September Open Thread

and some notes of the final crisis of woke-ism

I’ve a lot going on in this next few days (including a presentation on paganism this Saturday), so I thought I’d post my monthly “open comment” thread.

I’ll tell you what’s on my mind at the moment, and maybe we can talk about that.

Writing that essay on Anarchism and Antifa was a really big thing for me, and I have to say I’m really fucking glad I left social media. I’ve heard from friends that there has been a pretty serious backlash on some social media sites, including calls to de-platform me and boycott the publisher I co-founded and direct.

Apparently there was also this call to eject me and chase me out of all leftist spaces in Portland, Oregon, which…well…I never actually lived there and have been there for a total of six days of my life. And I’m over 8000 kilometers away yet am apparently still a dire threat:

Of course I expected something of that sort, and expect much more.

I’m just catching up on some other cancellations of other people. I’m not a regular reader of Charles Eisenstein, but I find some of his work good. That being said, I was pretty startled to see what his publisher did after someone accused him of being antisemitic and a COVID denier.

I’ve read the essay in question, and there is no objective way to construe what he wrote as antisemitic. Of course, that label works really well to bad-jacket someone, even better than labels like crypto-fascist or racist.

I also learned another writer was also dropped from a publisher over some woke cancellation attempts, and besides this all being quite terrifying for the state of the world, it’s work thinking about how this again re-inforces my point that the woke--and especially Antifa--in the United States are increasingly desperate to silence not the right-wing, but people with “heretical left” ideas.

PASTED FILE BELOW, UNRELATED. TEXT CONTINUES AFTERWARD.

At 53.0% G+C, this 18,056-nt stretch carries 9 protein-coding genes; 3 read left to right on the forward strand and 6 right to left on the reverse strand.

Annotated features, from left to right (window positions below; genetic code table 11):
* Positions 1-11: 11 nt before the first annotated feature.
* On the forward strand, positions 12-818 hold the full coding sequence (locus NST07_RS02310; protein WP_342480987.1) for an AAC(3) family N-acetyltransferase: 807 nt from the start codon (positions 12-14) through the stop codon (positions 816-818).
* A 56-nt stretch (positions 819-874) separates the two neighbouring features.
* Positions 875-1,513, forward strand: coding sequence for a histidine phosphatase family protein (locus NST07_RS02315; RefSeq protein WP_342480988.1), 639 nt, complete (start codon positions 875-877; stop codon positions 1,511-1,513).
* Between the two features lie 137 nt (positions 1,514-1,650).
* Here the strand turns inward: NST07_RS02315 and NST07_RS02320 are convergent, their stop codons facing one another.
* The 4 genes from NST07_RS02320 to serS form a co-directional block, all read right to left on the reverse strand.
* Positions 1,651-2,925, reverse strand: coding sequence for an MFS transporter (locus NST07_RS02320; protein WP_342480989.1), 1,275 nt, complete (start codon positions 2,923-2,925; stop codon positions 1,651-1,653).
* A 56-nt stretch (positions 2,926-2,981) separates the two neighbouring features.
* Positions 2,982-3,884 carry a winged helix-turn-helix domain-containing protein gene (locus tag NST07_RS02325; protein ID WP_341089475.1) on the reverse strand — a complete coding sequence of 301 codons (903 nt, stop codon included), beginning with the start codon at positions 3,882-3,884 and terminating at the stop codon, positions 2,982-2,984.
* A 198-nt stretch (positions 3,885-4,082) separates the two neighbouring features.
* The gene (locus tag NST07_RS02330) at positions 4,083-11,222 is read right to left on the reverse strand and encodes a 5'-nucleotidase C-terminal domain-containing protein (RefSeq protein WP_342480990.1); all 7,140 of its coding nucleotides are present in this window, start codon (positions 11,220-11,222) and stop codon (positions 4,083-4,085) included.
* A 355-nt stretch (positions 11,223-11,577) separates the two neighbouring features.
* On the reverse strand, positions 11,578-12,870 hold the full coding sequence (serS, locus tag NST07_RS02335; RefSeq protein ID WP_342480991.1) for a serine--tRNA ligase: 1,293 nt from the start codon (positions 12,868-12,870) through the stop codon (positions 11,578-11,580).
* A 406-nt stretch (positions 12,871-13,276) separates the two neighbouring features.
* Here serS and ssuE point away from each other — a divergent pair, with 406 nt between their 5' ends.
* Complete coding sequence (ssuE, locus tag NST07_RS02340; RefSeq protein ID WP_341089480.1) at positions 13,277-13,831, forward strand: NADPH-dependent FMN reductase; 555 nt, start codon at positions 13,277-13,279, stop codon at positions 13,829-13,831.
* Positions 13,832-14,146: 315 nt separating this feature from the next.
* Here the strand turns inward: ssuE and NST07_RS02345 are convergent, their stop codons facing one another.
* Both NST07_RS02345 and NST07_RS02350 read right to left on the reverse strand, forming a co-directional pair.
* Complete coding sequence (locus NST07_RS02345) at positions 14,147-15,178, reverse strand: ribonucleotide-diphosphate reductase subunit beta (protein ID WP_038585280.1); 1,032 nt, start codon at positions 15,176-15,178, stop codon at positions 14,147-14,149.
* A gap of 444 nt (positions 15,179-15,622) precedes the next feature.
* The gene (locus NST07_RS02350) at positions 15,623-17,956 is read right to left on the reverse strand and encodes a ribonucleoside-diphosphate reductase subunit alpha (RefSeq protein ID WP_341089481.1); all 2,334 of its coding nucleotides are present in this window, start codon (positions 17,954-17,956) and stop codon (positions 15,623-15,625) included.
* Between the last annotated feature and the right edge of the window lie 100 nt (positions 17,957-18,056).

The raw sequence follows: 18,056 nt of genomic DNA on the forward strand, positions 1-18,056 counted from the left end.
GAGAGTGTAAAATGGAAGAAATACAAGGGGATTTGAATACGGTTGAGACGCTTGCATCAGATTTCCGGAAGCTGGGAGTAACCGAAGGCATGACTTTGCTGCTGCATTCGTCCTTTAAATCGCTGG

That’s technically a good sign, as horrifying at it will probably get for everyone. Because ultimately, if all you can do is try to force someone to shut up, you know subconsciously that you have lost an argument.

A punch to the face is the tactic not of someone who has reason on their side or even a coherent argument. It’s the tactic of an abuser against someone who refuses to conform to their demands.

It’ll all get worse before it gets better, but they’re at their crisis moment. The rest of us just need to be who we are while they self-destruct.

And it’s worth noting that the essay I wrote is now one of the most popular essays at Gods&Radicals already this year, so people are reading it. In fact, of the currently most-read articles on that site for 2021, all but three of them are by me and are articles people tried to cancel me for (the top two are A Plague of Gods--my rejection of the framework of cultural appropriation; and Mission Creep--my essay on one of the primary architects of American Antifa, Alexander Reid Ross).

I think other writers and publishers are experiencing similar things. The more directly you confront the truth, the more backlash you get but also the more sought-after those sorts of essays and other works become.

That’s what’s on my mind. What’s on yours?